3.) Manga opened up the library market, again, not simply for manga—which has been something of a phenomenon within libraries over the course of the past decade, as librarians realized that they were high circulation items that, again, interested a new audience (teens, mostly). The success of Fruits Basket and Naruto and Deathnote within individual library catalogs would then convince librarians to add more and more graphic novels to their collection, as they were wise investments for libraries, in a cost-of-material-to-number-of-circulations formulation.

Tokyopop was obviously a large part of those accomplishments, and I imagine any bookstore or library that carries much manga also carries a lot of Tokyopop books.

In the last few days, I’ve seen Tokyopop credited with helping popularize the default cheap, manga-digest format, with helping popularize “authentic” right-to-left manga which made repackaging art cheaper for a publisher (and appealed to fans and manga-ka) and with helping popularize shojo.

Were they the leaders on all of these fronts? I don’t know. In the long run, and in the broadest terms, I don’t know that it really matters so much which publisher did what amount of what, not as much as it matters that it was done. Tokyopop was definitely a big part of a big movement, whether they spearheaded particularly elements of that movement or followed other publishers, and comics is much better place, in much better shape, than it would have been without Tokyopop.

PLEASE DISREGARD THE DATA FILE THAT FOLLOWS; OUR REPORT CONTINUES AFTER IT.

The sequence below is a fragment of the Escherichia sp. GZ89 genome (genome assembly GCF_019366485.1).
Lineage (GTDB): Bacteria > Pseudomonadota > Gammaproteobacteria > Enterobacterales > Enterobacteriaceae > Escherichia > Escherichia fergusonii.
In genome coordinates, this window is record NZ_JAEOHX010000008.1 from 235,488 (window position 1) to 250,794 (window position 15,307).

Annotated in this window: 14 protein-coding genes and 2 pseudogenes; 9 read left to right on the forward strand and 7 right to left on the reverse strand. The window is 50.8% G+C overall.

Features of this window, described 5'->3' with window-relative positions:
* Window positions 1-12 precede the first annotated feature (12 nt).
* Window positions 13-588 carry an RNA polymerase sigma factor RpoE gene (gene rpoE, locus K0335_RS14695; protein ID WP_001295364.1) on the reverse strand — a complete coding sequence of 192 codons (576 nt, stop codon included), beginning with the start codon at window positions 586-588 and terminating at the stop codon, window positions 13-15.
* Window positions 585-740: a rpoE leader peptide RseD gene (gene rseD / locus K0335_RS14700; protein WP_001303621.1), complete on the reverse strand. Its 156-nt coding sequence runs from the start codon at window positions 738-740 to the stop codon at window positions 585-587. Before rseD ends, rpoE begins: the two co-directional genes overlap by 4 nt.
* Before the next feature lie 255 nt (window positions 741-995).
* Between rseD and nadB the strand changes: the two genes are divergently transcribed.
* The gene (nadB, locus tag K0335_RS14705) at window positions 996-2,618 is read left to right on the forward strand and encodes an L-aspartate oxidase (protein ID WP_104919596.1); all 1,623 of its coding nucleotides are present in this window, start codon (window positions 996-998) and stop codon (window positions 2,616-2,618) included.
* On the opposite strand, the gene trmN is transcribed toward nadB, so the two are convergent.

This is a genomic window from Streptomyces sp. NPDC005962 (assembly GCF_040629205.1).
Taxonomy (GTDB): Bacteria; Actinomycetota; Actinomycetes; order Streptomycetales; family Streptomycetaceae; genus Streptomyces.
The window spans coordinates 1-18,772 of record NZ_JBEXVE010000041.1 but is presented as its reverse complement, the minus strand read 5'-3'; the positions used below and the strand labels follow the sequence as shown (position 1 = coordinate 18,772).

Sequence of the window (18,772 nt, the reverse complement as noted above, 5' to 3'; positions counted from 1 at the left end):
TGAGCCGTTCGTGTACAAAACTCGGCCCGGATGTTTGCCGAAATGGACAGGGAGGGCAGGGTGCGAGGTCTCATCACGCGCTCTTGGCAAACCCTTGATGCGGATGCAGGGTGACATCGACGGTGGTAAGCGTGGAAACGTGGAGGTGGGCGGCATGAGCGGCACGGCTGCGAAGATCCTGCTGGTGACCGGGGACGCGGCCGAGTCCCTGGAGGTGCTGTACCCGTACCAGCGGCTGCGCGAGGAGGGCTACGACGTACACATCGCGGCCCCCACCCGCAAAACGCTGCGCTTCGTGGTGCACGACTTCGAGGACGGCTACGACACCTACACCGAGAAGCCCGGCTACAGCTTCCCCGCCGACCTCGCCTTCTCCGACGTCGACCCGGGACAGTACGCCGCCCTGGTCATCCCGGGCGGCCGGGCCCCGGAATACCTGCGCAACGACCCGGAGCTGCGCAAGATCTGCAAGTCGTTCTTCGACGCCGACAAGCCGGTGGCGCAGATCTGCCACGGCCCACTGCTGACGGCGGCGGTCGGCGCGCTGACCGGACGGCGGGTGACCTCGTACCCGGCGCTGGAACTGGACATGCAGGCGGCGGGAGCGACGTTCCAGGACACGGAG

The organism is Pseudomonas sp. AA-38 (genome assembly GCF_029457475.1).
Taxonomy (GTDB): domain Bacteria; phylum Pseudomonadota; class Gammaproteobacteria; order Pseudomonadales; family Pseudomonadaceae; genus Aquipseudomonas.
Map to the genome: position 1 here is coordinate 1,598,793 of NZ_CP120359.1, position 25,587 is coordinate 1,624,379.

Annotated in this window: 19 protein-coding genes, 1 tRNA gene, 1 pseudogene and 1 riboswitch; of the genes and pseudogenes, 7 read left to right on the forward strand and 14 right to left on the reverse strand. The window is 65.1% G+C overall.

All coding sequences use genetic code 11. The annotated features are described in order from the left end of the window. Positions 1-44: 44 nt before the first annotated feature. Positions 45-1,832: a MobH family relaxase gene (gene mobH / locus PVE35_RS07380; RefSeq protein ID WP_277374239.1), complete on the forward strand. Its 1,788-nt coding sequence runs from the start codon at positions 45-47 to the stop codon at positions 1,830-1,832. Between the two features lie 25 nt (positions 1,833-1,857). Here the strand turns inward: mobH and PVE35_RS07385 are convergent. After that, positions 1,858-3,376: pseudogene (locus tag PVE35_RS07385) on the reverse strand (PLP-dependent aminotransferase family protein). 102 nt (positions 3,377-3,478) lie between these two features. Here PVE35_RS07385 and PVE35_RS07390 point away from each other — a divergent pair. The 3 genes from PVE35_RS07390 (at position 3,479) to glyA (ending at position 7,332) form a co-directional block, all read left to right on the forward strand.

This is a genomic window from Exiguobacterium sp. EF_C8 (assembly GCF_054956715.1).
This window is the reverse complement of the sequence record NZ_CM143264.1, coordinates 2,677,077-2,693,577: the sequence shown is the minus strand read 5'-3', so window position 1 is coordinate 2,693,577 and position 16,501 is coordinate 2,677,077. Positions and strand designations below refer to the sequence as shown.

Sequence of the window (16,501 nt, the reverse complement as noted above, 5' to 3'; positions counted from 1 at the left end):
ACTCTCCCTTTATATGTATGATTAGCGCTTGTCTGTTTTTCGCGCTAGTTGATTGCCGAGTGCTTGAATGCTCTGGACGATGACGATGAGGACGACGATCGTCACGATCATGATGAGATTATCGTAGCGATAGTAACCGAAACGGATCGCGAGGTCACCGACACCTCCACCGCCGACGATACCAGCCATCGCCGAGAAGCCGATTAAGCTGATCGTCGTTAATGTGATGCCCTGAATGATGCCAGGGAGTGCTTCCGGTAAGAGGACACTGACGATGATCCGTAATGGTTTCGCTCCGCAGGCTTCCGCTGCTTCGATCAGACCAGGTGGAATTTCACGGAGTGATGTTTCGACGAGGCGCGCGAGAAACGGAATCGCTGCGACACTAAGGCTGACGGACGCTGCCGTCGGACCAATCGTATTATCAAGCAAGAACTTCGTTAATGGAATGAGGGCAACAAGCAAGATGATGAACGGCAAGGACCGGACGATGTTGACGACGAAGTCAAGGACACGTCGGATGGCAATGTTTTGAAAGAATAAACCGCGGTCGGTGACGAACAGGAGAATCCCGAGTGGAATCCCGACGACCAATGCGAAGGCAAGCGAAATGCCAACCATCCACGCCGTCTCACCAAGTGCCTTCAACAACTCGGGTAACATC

A long aside: It also occurred to me that, specific to that publisher now, they helped introduce me to several great creators. My first exposure to artist Ross Campbell of Wet Moon, Water Baby and Shadoweyes, for example, was a 2006 Tokyopop release, The Abandoned. I first saw Becky Cloonan’s name and work in East Coast Rising. Tokyopop’s King City was actually the second place I encountered Brandon Graham’s work (After 2004 Alternative Comics release Escalator), but I bet tons of people first met Graham via his Tokyopop book.

I realize there are a lot of problems with Tokyopop’s handling of creators like the above mentioned, but I’m glad I read all of those comics; Campbell and Graham are among my favorite artists at the moment, and have exciting futures in the field ahead of them (As does Cloonan, I’m sure; I just haven’t read quite as many things from her as I have from Graham and Campbell though).